FARGO, NORTH DAKOTA, UNITED STATES, June 21, 2021 /EINPresswire.com/ — Our lifestyle plays a huge role in the prevention of disease, specifically our nutrition.
Dr. Julie Garden-Robinson is a food and nutrition specialist for the NDSU Extension Service and a professor in the Department of Health, Nutrition and Exercise Sciences at North Dakota State University, where she develops and coordinates nutrition and food safety research and education projects throughout North Dakota for children through adults.
“Nutrition is highly complex,” says Dr. Garden-Robinson. Each mineral and each vitamin has a different function. There are so many components of food for which we haven't yet discovered what they do, so it’s about helping people find information that is correct and safe.”
Driven by a love of nutrition, Dr. Garden-Robinson is an expert in food preservation, food preparation and basic food science, nutrition and technology.
“I come from a small Scandinavian town where food was always a big topic growing up,” recalls Dr. Garden-Robinson. “We grew our own food, so I was involved with food preservation, helping raise our food. We weren't taught about nutrition in school. It was our family’s thing. I didn't know that it could be a career.”
Dr. Garden-Robinson says a great way to start healthier habits is to simply be aware of what you are eating and what you are not. The biggest issue in nutrition is probably inadequate fruits and vegetables in the diets of most children and adults.
“Any fruit and vegetable is a good addition to our diet,” says Dr. Garden Robinson. “In particular, any dark green or dark orange or gold vegetable will be highly rich in nutrients. It's better to eat more whole forms of fruit than fruit juice, and one of the best fruits you can have is apples. If people want to focus on something, I would say, eat more vegetables as part of a balanced diet.”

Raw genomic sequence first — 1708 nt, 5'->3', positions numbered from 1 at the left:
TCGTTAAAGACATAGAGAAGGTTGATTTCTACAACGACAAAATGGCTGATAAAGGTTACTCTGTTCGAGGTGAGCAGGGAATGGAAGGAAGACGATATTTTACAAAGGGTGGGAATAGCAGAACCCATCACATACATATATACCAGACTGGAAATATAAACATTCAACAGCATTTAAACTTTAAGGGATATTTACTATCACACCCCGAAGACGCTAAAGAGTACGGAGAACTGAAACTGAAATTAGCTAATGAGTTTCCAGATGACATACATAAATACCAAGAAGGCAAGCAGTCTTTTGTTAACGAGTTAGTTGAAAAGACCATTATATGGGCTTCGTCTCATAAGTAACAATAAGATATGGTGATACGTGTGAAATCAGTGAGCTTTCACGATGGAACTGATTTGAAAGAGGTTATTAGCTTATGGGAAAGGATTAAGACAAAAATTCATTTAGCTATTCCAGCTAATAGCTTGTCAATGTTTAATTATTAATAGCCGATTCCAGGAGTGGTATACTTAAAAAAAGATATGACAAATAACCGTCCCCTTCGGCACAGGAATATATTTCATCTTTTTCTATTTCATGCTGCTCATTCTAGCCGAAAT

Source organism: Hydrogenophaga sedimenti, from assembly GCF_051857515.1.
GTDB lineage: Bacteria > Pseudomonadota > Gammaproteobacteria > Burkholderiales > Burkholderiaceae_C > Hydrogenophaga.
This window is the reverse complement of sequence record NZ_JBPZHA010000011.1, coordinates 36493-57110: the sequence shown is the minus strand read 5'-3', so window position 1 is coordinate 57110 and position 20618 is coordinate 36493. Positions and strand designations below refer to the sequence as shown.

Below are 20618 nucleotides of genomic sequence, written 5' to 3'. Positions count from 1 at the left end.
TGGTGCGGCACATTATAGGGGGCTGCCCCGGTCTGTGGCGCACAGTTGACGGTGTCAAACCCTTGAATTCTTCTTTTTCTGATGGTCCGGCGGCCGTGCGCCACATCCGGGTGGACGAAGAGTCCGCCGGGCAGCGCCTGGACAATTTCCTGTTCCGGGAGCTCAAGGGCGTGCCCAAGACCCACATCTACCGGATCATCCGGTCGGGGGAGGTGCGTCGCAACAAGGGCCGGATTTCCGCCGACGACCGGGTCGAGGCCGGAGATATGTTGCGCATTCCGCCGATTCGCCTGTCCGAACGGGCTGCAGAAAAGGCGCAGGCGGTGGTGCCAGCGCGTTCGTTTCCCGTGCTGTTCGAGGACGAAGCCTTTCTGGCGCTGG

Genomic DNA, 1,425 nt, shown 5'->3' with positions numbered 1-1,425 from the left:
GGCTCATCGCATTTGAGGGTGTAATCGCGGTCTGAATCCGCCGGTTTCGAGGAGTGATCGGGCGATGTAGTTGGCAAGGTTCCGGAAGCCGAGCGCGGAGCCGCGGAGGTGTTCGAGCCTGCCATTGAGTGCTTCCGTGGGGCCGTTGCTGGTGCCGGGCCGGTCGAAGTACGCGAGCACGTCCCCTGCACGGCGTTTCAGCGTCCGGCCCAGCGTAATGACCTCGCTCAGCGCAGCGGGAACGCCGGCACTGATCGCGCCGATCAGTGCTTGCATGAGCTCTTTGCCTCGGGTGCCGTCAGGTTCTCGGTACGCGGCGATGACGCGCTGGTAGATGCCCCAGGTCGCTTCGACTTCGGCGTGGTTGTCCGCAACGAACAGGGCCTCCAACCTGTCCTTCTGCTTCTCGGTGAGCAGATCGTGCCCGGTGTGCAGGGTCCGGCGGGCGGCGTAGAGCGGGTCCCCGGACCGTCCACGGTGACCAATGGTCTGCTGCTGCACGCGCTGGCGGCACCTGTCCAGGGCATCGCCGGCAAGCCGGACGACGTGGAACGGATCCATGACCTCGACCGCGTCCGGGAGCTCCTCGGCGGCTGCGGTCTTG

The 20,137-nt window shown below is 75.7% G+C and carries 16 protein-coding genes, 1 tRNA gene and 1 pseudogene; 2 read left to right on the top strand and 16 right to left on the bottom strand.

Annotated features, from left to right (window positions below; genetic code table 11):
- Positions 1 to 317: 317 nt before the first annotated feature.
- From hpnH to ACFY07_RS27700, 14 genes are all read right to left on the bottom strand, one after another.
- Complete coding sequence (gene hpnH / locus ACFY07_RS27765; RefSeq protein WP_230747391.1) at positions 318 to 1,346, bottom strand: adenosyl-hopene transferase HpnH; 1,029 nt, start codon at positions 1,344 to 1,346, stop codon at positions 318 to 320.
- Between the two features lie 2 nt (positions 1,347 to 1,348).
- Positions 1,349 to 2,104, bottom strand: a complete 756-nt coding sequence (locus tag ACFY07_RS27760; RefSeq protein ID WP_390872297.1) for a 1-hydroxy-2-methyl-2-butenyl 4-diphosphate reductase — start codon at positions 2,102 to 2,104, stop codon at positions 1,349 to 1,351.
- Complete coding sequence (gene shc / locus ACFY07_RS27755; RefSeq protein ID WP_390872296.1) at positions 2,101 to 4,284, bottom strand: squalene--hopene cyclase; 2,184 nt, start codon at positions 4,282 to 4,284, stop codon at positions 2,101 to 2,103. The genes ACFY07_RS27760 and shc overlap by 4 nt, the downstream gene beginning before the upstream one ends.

Of course, no one is a perfect eater, says Dr. Julie Garden-Robinson, but we can all work to balance nutrition with physical activity. It comes down to people needing to decide for themselves if they're ready to change, and helping them understand where they are in terms of their own eating behavior, and set actionable goals for themselves.
“Instead of ‘Eat this, don't eat that,’ we should aim for variety,” says Dr. Garden-Robinson.
Dr. Garden-Robinson advocates for a program called “The Family Table” to encourage families to eat together more often. Families that eat together are more likely to eat more fruits and vegetables and eat an overall, very balanced diet.
“I hope that I've made a difference in the lives of the kids and adults that I've reached,” says Dr. Garden-Robinson.
Close Up Radio will feature Dr. Julie Garden-Robinson in an interview with Jim Masters on June 23rd at 12pm EDT
Listen to the show on BlogTalkRadio
If you have any questions for our guest, please call (347) 996-3389
For more information, visit www.ag.ndsu.edu/extension/food
Source: EIN Presswire